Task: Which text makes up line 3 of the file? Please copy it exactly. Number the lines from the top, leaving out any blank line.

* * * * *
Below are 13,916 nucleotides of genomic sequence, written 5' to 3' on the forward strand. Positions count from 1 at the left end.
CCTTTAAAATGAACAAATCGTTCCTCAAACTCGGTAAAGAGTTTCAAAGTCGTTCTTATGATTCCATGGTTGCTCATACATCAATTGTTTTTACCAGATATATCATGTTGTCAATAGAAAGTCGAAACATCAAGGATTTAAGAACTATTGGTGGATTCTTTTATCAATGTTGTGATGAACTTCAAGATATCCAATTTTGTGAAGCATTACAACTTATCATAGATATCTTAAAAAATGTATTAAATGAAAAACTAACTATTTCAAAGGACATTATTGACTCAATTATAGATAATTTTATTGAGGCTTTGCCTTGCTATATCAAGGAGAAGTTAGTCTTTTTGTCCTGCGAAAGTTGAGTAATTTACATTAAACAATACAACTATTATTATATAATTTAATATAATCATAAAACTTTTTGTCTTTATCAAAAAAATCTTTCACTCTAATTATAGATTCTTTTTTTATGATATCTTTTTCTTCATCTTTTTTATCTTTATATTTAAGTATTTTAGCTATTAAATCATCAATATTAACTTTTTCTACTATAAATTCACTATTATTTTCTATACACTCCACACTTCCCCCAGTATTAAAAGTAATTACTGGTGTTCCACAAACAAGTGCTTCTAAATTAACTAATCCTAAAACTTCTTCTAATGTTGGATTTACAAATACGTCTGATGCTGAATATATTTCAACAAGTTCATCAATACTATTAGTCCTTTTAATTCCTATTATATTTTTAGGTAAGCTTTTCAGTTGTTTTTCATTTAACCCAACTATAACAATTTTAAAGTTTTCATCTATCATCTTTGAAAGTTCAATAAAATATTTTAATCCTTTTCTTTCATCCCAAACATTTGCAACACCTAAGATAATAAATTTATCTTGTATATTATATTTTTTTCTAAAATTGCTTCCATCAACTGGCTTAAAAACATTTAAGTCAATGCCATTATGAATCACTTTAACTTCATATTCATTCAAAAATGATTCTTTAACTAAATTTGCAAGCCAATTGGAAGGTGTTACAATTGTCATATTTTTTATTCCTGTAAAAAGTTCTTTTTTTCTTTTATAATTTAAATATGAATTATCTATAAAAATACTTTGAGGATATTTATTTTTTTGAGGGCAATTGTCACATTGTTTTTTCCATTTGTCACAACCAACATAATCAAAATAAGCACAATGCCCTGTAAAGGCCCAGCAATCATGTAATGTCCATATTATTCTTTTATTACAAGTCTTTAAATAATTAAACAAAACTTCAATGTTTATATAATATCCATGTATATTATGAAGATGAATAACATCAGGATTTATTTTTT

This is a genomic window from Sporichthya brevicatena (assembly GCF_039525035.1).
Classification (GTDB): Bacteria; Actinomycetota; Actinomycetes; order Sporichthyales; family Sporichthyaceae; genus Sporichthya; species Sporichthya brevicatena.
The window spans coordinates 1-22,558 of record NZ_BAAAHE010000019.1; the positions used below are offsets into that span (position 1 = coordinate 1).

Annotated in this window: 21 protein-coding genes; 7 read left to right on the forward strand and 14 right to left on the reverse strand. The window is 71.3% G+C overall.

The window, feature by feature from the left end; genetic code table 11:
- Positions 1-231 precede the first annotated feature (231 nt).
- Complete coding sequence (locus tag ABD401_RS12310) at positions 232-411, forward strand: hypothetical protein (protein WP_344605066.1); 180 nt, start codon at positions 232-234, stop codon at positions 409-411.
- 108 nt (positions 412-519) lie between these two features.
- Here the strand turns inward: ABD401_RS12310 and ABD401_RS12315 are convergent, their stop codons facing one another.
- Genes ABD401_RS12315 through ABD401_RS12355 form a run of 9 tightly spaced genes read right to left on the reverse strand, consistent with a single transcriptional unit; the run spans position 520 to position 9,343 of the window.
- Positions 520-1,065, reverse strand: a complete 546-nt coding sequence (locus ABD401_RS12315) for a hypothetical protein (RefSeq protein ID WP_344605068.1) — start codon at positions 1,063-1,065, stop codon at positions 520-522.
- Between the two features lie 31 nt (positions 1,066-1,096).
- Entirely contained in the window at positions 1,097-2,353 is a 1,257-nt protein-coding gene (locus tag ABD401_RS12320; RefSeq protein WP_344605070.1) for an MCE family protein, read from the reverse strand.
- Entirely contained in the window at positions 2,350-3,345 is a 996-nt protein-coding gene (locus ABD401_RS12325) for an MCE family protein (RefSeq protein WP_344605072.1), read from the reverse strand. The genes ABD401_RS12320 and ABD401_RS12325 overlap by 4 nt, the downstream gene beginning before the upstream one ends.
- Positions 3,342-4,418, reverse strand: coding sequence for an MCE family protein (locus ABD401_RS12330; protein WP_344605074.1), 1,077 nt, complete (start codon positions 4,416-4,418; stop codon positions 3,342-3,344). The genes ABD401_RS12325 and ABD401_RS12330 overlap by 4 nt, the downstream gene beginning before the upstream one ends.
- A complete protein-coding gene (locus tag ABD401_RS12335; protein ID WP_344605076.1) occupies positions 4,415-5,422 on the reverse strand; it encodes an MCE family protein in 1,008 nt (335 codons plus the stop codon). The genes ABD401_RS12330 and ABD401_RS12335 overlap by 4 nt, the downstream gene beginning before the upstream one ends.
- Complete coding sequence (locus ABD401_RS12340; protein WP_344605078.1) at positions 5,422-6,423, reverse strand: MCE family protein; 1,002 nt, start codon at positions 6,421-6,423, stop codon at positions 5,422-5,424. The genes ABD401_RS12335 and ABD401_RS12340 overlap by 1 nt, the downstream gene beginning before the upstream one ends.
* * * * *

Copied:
This is a genomic window from Sporichthya brevicatena (assembly GCF_039525035.1).